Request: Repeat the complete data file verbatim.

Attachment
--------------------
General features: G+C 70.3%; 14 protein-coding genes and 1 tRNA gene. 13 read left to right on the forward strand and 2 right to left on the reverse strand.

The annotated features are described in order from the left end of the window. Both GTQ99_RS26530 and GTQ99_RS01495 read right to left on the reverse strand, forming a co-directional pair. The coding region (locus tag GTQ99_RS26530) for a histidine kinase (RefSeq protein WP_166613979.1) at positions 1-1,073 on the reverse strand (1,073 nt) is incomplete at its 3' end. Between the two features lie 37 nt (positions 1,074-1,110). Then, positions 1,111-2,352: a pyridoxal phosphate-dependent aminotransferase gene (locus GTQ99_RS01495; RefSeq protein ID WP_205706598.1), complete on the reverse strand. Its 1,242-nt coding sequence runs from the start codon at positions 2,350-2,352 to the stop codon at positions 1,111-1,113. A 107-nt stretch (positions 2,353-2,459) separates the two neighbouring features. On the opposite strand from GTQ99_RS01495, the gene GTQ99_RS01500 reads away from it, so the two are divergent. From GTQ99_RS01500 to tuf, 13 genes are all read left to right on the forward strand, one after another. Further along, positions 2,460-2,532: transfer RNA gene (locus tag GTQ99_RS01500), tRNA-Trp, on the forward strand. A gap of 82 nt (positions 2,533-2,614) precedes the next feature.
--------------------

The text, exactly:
General features: G+C 70.3%; 14 protein-coding genes and 1 tRNA gene. 13 read left to right on the forward strand and 2 right to left on the reverse strand.

The annotated features are described in order from the left end of the window. Both GTQ99_RS26530 and GTQ99_RS01495 read right to left on the reverse strand, forming a co-directional pair. The coding region (locus tag GTQ99_RS26530) for a histidine kinase (RefSeq protein WP_166613979.1) at positions 1-1,073 on the reverse strand (1,073 nt) is incomplete at its 3' end. Between the two features lie 37 nt (positions 1,074-1,110). Then, positions 1,111-2,352: a pyridoxal phosphate-dependent aminotransferase gene (locus GTQ99_RS01495; RefSeq protein ID WP_205706598.1), complete on the reverse strand. Its 1,242-nt coding sequence runs from the start codon at positions 2,350-2,352 to the stop codon at positions 1,111-1,113. A 107-nt stretch (positions 2,353-2,459) separates the two neighbouring features. On the opposite strand from GTQ99_RS01495, the gene GTQ99_RS01500 reads away from it, so the two are divergent. From GTQ99_RS01500 to tuf, 13 genes are all read left to right on the forward strand, one after another. Further along, positions 2,460-2,532: transfer RNA gene (locus tag GTQ99_RS01500), tRNA-Trp, on the forward strand. A gap of 82 nt (positions 2,533-2,614) precedes the next feature.